Okay, several German sources about Sophie of Würrtemberg, queen of The Netherlands, say that because of the unhappiness of her marriage the queen spend a lot of her time with her parents and siblings in Stuttgart. Which was not so uncommon, just think of empress Elisabeth of Austria, who spend long months away from Vienna. Elisabeth, too, had a lady-in-waiting which was only of the lower aristocracy (Ida von Ferenczy) but was very close to her.

From a new biography, published in 2010:
In 1855 Sophie spend the whole summer and autumn in Stuttgart and on the estates of her family in Wuerttemberg. Meanwhile her father and husband worked out a contract which granted the queen, for whom divorce obviously was not an option, a judicial seperation from her husband. The contract was signed on 25. december 1955 by queen Sophie, Prince Frederick of Orange, the then minister of justice Donker Curtius and the private secretaries of king and queen. The contract stated that king and queen had to turn up together for official events but had seperate rooms at the palace of The Hague and in summer, when Sophie was in residence in Huis ten Bosch, the king did not come there but left her alone.

Each year she spent months in spring and autumn in Stuttgart, staying with her father and step-mother at the Neue Schloß (New Palace) where she was allowed to hold court as she liked.

All information about her is from the new biography by historian Sabine Thomson: "Goldene Bräute" (Golden Brides - Princesses of Wuerttemberg on European thrones), Silberburg Verlag, Tübingen, 2010.

The author writes that Sophie in the beginning had two ladies-in-waiting, Miss "von Pabst" and Miss "von Stirum", the first one she kept on after becoming queen and Miss von Pabst travelled with her a lot in her later years.

lucien 02-08-2011 03:32 AM

I am aware of her history,an unhappy life,partially inflickted upon her by herself.A highly intellectual but also highly manipulative concocting woman making it all to clear to her husband from the very beginning that she was superior to him in the grey cells area,and emphasizing that over and over.Not very wise when your counterpart is a very touchy and rather direct man as King Willem III was,to say the very least.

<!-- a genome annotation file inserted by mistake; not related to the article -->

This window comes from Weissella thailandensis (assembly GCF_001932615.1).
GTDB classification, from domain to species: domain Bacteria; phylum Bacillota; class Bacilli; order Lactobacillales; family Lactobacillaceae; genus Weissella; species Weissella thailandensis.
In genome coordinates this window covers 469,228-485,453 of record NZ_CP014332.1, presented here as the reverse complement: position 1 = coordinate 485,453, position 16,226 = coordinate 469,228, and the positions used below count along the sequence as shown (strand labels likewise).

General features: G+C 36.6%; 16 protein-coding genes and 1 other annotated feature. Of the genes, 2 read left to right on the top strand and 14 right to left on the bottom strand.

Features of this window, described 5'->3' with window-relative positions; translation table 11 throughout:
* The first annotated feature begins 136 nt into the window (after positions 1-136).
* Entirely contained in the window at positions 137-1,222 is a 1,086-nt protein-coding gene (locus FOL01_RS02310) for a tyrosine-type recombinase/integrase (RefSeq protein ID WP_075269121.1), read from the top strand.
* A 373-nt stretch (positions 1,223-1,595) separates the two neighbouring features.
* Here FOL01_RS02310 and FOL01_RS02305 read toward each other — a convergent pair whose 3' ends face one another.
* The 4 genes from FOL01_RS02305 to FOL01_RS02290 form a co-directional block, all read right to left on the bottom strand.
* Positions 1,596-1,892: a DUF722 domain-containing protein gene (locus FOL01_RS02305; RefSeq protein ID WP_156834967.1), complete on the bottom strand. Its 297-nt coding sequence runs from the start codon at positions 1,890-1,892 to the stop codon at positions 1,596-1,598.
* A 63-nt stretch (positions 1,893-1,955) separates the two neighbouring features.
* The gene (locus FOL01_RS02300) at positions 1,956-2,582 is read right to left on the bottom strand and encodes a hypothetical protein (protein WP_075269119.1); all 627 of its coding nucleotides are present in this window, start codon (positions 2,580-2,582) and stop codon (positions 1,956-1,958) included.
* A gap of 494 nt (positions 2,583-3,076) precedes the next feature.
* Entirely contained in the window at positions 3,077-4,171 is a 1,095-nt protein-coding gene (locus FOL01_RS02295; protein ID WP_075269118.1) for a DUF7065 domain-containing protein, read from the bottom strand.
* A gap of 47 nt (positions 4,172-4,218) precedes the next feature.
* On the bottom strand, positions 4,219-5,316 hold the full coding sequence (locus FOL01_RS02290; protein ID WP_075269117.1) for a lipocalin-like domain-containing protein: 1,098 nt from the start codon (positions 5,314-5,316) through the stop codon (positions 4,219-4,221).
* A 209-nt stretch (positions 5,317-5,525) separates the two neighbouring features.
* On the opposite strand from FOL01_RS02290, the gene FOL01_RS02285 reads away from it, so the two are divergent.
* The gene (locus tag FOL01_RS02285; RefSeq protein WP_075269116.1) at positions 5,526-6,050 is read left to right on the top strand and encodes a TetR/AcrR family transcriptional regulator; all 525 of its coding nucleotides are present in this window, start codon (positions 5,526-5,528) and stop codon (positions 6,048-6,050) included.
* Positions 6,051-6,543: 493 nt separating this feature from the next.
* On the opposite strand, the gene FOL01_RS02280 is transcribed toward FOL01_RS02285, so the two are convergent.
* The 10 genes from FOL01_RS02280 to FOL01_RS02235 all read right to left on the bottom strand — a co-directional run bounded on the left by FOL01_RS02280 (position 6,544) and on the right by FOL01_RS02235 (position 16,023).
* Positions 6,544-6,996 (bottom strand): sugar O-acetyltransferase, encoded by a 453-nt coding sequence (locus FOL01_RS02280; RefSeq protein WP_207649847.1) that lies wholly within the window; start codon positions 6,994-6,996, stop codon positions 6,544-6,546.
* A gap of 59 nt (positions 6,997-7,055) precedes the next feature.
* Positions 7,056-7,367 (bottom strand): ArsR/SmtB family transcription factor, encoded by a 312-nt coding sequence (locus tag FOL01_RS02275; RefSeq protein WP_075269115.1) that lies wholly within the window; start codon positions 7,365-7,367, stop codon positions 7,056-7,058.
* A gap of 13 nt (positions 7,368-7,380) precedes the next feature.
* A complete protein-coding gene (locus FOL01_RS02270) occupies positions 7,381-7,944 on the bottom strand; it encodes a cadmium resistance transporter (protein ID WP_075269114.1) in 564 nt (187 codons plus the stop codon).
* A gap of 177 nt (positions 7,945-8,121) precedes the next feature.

She might have the ladies you mention,the Limburg Stirum Lady was one with another connection.Mattie van Limburg Stirum was refused by King Willem III as a bride for his son the Crown Prince Willem,or Wiwill as he was called in the family,as it was rumored she might be the King's offspring out of wedlock...This refusal set about the moving to Paris of the Prince and refusal to return and to have any contact with his father.He didn't die well there and passed over in 1879.

I know the contract,and they lived seperately "happily after that" ,except for the constant whining of Sophie who elevated that to an artform on itself,as you can see in her correspondence with Lady Mallet fe.If there wasn't anything to nag about,she'd invent something,and when you do that long enough you're up believing it all yourself.Yes,she spend a lot of time in Württemberg in summer,but,she could go anywhere she wanted but still she had herself with her all the time,and you can't run from yourself.Over doing it over the top with her care of son Alexander,poor man,he was totally bezirk about his mother as a result and turned away from his father as the latter didn't think him to be much of a man he should be,a whimp.He wasn't,but was a desperately lonely fellow.After his mother died,he was overcome with grief and visited the Royal Family's cript at Delft over and over weaping over his mother's coffin.A drama avant le lettre.Tragic,all lives involved in the Royal Family at that time were rather tragic.

Marc23 02-24-2011 08:40 AM

Quote:

Originally Posted by Kataryn (Post 1202202)
The author writes that Sophie in the beginning had two ladies-in-waiting, Miss "von Pabst" and Miss "von Stirum", the first one she kept on after becoming queen and Miss von Pabst travelled with her a lot in her later years.

There is also a family in Netherlands "van Pabst"...they descended from the family of Edler von Pabst who originated from Dusseldorf area...